A weather expert at Iowa State University says a trough in the jet stream that’s parked over the Rocky Mountains is at the root of the severe storms that have struck Iowa.
ISU meteorology professor Bill Gallus says there’s been a "surprisingly consistent" weather pattern over Iowa for the past few weeks. "We just have this big trough in the Rockies or off to the west of Iowa that has been pretty much been sitting there for the last two or three weeks and that causes us to have fairly strong winds out of the southwest up high in the atmosphere which is a good scenario for helping to pull lots of moisture up from the Gulf and places to our south and to give us the large amounts of wind in the atmosphere to help create very strong thunderstorms that produce severe weather and can lead to flooding rains," Gallus says.
Gallus uses the term "training" to describe how the storms are quickly moving across Iowa, but still dumping huge amounts of rain in one area. "We have storms keep forming in the same spot and then taking the same track over and over so it’s really what we call ‘training’ in meteorology because it looks a lot like the cars on a train on a railroad," Gallus says.
Gallus cites the Mason City area as an example, as thunderstorm after thunderstorm rolled through on Saturday night, every 30 or 40 minutes. "The individual storms are moving along quickly which is what you would expect with the very strong winds up so high, but the weather pattern has been so good at creating thunderstorms that you just keep forming new ones in the same spot and then each new one travels down the same track and hits the same places over and over," Gallus says.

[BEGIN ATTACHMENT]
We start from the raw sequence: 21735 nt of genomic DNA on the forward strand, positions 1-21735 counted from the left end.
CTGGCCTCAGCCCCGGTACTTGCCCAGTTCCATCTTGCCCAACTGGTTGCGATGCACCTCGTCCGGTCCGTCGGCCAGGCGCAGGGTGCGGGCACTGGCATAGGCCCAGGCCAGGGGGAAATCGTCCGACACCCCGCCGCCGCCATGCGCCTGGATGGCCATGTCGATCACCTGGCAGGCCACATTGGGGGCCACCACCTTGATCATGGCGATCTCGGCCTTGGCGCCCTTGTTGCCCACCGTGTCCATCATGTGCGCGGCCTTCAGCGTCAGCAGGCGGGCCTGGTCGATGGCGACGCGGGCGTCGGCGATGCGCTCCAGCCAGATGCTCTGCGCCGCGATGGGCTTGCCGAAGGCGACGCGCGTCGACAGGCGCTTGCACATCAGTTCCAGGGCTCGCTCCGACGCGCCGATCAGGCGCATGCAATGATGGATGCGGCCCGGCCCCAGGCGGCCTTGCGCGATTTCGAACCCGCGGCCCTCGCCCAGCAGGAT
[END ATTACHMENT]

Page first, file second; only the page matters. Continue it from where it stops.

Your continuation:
Gallus predicts the weather pattern will change slightly by Friday or Saturday, but unfortunately there’ll be more thunderstorms before that shift occurs at week’s end.
Bill Gutowski, another meteorology professor at ISU, says the weather fluctuates on its own all the time. "As a consequence, it’s not surprising that you get these periods when there is lots of rain falling and things are very wet," Gutowski says. "Obviously people are remembering 1993. You know, that was 15 years ago so it’s not like it’s been happening every single year or something like that so it’s not unexpected, it’s just that we can’t necessarily predict exactly when it will be occurring."
The floods of 1993 were often characterized as a "100-year flood" but Gutowski says there’s a bit of "fuzziness" in that term. "It’s important to keep in mind that when terms like ‘100-year flood’ are used it doesn’t mean that only once every 100 years it’s going to happen. It’s a statistical probability," Gutowski says, "and so it’s not impossible to have two ‘100-year’ type floods occur 15 years apart, if that’s what’s happening."